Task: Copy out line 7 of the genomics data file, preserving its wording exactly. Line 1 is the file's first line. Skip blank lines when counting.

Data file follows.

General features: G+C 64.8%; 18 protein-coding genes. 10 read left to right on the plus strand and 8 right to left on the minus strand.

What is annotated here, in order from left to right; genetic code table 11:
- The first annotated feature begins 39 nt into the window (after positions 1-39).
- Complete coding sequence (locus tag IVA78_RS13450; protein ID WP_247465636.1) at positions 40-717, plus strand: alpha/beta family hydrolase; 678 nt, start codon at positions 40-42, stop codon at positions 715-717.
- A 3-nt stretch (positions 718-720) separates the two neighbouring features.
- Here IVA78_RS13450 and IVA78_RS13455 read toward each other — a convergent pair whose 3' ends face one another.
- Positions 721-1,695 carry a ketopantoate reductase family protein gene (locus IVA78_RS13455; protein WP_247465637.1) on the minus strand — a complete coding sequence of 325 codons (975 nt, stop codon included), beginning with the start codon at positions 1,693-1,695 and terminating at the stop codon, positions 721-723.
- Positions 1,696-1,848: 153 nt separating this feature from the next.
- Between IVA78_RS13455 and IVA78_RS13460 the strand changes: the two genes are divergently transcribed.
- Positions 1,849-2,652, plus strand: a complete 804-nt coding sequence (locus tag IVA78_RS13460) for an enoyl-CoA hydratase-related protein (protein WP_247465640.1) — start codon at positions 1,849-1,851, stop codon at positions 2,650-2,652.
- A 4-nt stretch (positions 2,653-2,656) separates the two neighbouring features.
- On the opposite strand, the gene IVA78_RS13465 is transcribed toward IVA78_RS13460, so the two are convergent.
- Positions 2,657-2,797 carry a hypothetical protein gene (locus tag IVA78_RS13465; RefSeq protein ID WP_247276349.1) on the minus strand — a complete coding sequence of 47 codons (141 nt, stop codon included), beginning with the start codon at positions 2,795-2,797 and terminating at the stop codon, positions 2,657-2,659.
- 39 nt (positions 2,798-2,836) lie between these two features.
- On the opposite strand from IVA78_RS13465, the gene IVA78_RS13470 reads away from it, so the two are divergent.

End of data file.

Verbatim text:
- Positions 721-1,695 carry a ketopantoate reductase family protein gene (locus IVA78_RS13455; protein WP_247465637.1) on the minus strand — a complete coding sequence of 325 codons (975 nt, stop codon included), beginning with the start codon at positions 1,693-1,695 and terminating at the stop codon, positions 721-723.